> standardized so they can be audited according to the requirements for
> conformity assessment.

There's a lot to unpack here, and I want to be careful as to how it's
called out.

You're conflating two different interoperability objectives;
interoperability vis-a-vis Member States and notified schemes and
interoperability vis-a-vis various vendors' specific products. These aren't
equivalent, nor are they fundamentally related.

As to your presumption of a standardized scheme, that too is "How it may
work" not "How it must work". There's a whole lot of subtlety there, and I
doubt we'll get on the same page via email here because of it. There's no
question that, say, Recital 72 of the Regulation, emphasizes the importance
and value with respect to delegated or implementing acts as to the
recognition of ETSI, CEN, ISO, and ITU. However, that does not preclude
Member States themselves have much more flexibility (vis-a-vis Article
12(3)b, for example).

> It seems that the eIDAS - ETSI discussion should take place at different
> venues because I obviously don't have any authority to speak on behalf of
> ETSI or the Commission. At some point, it would be great if the Commission,
> ETSI, the Browsers and perhaps a representation of the TSPs could discuss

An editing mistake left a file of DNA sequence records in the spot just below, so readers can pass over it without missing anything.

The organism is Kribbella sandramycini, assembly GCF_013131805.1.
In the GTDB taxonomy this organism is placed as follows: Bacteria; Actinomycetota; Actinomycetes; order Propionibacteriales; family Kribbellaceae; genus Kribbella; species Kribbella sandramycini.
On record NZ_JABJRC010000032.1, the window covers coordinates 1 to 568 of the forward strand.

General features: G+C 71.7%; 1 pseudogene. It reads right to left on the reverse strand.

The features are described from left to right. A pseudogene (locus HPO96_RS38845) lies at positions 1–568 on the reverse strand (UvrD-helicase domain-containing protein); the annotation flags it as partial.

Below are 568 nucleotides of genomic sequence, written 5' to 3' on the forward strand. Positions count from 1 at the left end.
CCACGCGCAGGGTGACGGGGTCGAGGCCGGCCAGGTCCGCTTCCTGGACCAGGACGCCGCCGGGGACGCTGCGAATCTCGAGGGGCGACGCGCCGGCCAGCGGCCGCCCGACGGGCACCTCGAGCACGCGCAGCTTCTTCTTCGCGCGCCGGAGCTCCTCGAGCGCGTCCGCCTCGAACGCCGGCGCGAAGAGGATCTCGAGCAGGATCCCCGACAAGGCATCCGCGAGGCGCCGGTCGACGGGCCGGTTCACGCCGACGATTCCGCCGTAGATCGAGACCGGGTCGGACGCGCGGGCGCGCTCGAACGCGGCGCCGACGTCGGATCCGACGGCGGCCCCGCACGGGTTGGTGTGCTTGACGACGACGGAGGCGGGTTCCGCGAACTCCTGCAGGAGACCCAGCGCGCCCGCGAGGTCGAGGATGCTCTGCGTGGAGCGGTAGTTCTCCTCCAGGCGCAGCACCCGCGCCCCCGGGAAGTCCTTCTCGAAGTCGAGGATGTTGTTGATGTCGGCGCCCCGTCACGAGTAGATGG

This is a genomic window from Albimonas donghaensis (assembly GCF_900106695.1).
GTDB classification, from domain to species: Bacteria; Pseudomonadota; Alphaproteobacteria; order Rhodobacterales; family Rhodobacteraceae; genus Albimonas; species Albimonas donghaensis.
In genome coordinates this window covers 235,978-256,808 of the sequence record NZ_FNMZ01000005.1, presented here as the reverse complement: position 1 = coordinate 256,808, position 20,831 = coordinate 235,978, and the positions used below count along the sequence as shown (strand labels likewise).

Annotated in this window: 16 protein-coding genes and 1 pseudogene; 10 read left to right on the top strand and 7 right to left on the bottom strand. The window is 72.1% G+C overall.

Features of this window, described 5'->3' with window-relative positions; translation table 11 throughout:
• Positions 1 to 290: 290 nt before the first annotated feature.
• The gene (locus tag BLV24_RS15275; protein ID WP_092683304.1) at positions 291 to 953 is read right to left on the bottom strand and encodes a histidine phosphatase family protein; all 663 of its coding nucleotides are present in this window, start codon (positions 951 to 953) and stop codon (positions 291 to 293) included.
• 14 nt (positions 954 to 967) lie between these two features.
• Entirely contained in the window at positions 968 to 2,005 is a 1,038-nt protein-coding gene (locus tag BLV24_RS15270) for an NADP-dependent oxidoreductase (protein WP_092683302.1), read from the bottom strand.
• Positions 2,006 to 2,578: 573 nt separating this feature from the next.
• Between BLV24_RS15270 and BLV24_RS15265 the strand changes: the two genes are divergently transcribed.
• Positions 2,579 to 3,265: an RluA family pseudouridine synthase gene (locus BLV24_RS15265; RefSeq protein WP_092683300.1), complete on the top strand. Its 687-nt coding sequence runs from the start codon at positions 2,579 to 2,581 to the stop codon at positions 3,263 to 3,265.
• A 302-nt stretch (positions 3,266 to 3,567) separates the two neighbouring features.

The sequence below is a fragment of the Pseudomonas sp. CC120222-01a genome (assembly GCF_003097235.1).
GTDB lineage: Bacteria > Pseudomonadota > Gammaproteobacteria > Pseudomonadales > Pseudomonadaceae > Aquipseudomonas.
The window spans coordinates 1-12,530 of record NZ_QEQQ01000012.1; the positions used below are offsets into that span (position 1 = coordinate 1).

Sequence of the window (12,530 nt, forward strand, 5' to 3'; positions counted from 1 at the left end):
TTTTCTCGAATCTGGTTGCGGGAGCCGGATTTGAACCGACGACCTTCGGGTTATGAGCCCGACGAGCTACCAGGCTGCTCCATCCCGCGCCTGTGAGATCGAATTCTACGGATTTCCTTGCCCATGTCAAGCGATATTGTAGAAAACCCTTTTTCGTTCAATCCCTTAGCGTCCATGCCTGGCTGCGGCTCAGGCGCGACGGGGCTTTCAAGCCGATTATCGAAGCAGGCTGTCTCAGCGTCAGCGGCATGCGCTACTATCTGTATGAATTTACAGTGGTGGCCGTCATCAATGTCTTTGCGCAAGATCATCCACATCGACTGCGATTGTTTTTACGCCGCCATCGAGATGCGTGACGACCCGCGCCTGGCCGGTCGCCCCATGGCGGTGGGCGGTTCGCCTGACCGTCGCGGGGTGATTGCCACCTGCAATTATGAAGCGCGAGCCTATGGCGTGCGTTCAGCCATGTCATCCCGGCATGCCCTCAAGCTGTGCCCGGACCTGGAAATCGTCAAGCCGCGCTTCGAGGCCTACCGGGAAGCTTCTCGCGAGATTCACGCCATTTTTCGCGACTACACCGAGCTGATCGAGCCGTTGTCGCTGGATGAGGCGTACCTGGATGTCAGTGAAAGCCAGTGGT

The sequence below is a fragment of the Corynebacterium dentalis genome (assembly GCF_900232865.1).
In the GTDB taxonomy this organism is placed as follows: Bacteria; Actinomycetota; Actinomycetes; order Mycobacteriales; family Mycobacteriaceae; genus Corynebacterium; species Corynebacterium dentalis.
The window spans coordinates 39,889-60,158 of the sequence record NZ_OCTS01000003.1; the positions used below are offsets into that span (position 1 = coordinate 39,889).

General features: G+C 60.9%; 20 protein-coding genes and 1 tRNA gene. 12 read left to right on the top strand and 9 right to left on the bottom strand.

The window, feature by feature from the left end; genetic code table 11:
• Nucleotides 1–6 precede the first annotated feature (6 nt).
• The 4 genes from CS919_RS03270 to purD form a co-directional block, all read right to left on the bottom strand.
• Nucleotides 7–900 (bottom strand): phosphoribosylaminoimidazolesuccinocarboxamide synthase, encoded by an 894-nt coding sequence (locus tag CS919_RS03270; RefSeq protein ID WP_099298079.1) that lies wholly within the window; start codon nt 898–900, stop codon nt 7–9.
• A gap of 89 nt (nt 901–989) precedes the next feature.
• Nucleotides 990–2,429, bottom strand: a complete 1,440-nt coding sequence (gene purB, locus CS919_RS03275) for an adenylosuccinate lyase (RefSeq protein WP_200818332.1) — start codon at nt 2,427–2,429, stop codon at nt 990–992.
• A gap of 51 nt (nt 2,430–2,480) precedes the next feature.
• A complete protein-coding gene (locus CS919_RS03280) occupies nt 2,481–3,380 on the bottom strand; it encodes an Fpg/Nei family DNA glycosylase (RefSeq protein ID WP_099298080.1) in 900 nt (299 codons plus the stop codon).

> and clarify the expectations of the lawmakers and how should those
> expectations be translated into technical standards that support
> harmonization, cross-border and other elements of the regulation in a
> technologically neutral way.

I think there is relevance here to some very essential discussions, which I
think tie to the heart of the purpose of the CA/B Forum and the
expectations of Root Programs.

At core question, and the very heart of the disagreement here, is whether
or not a single root of trust is desirable. This is contextual both within
a single TSP (e.g. should TLS and S/MIME come from the same root?)  and
contextual across trust frameworks (e.g. should the Web PKI and eIDAS be
required to use the same certificates?). The presumption, and this is not
just for the European CAs, but notably across a number of others, has long
been that "All products and services a given CA offers should be underneath
the same PKI root", and that, as much as possible "All information
validated by a CA should go into a single certificate".

This was very much the presumption of the ITU-T model of PKI from the
1980s, with the exception that the PKI was solely limited to authentication
certificates, and all other information was to be captured within the X.500
DIT via the DAP. The X.500 model was resoundingly rejected.

The model that followed, the IETF model of PKI reflected within PKIX, and
heavily influenced (for better and for worse) by the US government, and
which mirrors that model captured by the ABA PAG, was that there may be a
unified hierarchy, but policy identifiers and policy mappings would